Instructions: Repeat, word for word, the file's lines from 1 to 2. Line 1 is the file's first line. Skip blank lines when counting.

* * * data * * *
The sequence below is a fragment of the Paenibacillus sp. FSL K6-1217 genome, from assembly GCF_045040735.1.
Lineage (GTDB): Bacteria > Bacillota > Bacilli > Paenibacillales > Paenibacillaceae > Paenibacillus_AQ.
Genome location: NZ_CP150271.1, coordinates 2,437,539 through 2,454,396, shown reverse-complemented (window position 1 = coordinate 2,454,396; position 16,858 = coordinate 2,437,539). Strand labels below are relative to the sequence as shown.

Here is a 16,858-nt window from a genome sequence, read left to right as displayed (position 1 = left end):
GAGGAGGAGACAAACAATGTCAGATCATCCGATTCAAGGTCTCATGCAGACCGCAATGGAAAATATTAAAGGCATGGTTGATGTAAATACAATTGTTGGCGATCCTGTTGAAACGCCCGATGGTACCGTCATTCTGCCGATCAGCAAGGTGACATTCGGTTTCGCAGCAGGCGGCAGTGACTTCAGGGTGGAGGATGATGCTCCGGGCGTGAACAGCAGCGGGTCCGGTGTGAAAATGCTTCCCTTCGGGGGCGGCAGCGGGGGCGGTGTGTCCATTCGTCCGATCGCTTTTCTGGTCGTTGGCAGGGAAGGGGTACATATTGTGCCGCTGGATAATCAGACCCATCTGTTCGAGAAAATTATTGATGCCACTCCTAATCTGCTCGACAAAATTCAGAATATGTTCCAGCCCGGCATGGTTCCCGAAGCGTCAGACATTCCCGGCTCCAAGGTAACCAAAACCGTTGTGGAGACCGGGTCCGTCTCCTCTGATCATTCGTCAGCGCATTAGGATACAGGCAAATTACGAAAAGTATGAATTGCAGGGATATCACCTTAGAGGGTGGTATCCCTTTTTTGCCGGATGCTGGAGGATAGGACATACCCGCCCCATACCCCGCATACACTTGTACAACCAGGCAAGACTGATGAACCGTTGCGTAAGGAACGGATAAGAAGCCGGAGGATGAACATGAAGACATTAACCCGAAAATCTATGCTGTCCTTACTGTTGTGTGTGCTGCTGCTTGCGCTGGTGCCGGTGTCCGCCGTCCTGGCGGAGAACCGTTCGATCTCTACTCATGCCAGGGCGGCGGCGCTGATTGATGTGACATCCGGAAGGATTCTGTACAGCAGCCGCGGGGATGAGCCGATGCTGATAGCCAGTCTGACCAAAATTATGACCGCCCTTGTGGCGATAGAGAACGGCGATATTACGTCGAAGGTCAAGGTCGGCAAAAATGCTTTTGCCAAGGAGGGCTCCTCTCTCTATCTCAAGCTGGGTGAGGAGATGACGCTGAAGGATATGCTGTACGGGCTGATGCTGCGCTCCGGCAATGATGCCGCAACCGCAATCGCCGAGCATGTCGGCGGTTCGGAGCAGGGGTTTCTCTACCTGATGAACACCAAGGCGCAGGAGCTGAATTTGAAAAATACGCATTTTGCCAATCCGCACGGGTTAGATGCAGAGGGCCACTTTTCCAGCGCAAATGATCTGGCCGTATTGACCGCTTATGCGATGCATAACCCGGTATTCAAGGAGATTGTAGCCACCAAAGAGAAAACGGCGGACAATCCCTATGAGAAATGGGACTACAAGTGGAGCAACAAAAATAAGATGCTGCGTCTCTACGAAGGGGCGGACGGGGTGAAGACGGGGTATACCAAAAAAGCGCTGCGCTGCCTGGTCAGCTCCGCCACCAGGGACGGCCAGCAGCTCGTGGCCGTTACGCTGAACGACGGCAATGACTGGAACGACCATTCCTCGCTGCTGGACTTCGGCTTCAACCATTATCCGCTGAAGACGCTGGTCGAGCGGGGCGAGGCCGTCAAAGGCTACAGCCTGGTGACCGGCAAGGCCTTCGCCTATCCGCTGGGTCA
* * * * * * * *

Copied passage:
The sequence below is a fragment of the Paenibacillus sp. FSL K6-1217 genome, from assembly GCF_045040735.1.
Lineage (GTDB): Bacteria > Bacillota > Bacilli > Paenibacillales > Paenibacillaceae > Paenibacillus_AQ.